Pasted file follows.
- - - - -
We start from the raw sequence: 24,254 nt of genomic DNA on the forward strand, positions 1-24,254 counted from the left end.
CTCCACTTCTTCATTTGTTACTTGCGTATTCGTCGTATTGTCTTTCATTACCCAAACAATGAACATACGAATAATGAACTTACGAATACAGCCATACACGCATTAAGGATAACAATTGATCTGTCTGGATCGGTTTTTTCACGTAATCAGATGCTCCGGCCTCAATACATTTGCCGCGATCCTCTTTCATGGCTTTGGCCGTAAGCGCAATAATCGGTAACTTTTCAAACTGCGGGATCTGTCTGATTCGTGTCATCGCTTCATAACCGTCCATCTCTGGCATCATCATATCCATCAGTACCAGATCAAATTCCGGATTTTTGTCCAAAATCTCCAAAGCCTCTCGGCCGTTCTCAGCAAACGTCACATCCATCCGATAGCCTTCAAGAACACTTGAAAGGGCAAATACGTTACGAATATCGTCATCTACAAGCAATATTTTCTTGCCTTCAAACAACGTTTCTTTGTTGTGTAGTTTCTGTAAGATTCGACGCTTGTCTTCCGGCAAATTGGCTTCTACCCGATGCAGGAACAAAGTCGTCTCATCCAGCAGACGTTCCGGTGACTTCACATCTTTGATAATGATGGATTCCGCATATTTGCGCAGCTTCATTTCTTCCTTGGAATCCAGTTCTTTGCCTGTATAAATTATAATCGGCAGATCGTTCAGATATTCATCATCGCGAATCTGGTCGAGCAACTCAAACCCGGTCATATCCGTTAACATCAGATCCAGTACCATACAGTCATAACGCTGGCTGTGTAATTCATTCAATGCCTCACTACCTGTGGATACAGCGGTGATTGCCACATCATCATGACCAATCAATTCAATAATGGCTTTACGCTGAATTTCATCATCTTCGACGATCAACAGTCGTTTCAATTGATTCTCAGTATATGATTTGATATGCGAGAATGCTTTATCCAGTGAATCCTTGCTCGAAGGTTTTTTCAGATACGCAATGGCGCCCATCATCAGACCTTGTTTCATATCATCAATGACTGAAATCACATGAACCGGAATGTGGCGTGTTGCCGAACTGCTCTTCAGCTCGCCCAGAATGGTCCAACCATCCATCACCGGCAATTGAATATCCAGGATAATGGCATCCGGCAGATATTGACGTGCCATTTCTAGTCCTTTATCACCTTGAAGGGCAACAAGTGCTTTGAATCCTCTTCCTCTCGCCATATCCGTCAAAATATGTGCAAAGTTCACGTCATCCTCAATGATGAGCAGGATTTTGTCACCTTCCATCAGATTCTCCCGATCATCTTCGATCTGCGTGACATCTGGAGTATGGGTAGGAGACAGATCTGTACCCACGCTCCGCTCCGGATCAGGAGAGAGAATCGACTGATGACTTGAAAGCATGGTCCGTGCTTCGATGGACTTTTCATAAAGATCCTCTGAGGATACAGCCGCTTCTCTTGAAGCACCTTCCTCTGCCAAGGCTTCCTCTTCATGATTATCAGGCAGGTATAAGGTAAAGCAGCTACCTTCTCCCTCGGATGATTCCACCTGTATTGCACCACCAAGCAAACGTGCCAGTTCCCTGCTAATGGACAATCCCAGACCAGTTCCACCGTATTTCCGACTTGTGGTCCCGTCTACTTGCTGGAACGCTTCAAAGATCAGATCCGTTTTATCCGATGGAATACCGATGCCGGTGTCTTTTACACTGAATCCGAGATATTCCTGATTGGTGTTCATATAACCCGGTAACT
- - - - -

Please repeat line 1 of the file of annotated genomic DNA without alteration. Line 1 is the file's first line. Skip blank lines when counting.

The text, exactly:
We start from the raw sequence: 24,254 nt of genomic DNA on the forward strand, positions 1-24,254 counted from the left end.